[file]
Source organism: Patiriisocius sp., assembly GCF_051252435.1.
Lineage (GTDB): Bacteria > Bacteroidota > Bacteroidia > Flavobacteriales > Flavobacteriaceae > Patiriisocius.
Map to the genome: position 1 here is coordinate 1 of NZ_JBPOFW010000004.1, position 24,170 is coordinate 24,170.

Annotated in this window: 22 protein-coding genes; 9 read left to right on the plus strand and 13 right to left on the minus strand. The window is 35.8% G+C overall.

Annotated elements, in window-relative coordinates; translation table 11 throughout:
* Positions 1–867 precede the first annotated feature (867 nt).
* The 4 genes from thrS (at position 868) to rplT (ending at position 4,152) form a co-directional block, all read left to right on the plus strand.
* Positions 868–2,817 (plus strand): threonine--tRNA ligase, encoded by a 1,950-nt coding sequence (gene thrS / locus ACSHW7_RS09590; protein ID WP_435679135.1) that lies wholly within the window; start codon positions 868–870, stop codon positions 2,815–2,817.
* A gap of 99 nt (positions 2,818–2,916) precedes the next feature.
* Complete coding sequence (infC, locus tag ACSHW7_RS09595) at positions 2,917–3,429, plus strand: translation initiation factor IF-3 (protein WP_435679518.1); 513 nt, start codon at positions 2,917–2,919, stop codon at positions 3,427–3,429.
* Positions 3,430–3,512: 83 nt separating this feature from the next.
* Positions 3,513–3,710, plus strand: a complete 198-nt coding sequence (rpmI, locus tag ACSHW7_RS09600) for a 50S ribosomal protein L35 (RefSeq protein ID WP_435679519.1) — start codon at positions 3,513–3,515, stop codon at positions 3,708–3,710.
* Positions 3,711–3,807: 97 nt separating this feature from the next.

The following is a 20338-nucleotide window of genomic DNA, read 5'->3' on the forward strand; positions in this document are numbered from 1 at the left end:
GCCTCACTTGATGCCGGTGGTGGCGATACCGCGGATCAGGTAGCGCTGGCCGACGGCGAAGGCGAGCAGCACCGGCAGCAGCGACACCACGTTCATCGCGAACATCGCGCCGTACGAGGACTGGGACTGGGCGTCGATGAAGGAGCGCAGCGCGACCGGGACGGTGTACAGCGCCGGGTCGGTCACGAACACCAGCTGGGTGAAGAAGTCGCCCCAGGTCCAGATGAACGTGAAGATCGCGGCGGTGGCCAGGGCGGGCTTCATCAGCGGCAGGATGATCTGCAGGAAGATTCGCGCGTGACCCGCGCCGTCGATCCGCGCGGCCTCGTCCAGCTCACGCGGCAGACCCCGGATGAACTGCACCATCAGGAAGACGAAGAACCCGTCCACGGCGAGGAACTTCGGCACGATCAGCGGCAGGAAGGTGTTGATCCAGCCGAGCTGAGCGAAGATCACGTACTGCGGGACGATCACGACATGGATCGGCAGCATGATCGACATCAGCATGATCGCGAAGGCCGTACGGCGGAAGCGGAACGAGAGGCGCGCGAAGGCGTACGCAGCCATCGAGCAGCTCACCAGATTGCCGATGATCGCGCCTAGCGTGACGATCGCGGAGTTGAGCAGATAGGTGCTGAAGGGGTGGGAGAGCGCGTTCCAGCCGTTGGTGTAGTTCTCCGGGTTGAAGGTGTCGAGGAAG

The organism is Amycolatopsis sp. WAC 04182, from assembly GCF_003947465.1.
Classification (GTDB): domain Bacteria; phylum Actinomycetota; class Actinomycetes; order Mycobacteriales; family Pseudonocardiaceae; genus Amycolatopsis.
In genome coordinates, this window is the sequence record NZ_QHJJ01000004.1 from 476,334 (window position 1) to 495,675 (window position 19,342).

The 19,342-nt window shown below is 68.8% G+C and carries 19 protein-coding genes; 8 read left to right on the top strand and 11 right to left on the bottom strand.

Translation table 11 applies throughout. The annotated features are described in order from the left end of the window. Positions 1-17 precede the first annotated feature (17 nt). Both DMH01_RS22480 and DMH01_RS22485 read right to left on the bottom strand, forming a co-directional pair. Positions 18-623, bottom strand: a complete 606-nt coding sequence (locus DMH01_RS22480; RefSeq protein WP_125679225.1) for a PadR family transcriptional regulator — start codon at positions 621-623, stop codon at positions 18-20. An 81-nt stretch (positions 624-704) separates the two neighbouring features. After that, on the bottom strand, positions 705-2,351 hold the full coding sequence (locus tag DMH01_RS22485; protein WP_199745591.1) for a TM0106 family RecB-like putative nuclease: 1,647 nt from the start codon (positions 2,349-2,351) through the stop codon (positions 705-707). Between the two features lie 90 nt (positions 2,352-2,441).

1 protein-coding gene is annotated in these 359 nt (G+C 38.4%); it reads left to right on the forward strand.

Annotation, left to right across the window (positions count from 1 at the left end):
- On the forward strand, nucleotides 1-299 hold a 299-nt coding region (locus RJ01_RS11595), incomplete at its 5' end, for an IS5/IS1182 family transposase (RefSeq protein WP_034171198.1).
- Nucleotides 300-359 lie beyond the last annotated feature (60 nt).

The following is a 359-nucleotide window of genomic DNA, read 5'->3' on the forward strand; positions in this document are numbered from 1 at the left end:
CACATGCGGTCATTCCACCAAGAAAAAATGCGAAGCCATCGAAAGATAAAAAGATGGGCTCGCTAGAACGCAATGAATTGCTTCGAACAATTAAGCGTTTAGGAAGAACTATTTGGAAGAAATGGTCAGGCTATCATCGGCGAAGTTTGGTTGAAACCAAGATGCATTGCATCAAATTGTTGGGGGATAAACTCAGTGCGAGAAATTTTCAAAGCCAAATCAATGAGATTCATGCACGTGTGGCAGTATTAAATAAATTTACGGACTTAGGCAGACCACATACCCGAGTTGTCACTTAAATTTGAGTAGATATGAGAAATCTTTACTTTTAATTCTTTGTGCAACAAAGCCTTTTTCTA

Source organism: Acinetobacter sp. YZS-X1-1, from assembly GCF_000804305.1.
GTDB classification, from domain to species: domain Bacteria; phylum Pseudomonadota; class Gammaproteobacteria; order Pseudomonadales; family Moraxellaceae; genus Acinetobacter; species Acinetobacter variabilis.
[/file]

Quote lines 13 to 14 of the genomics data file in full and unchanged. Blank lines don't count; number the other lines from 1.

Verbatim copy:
* Positions 3,711–3,807: 97 nt separating this feature from the next.

The following is a 20338-nucleotide window of genomic DNA, read 5'->3' on the forward strand; positions in this document are numbered from 1 at the left end: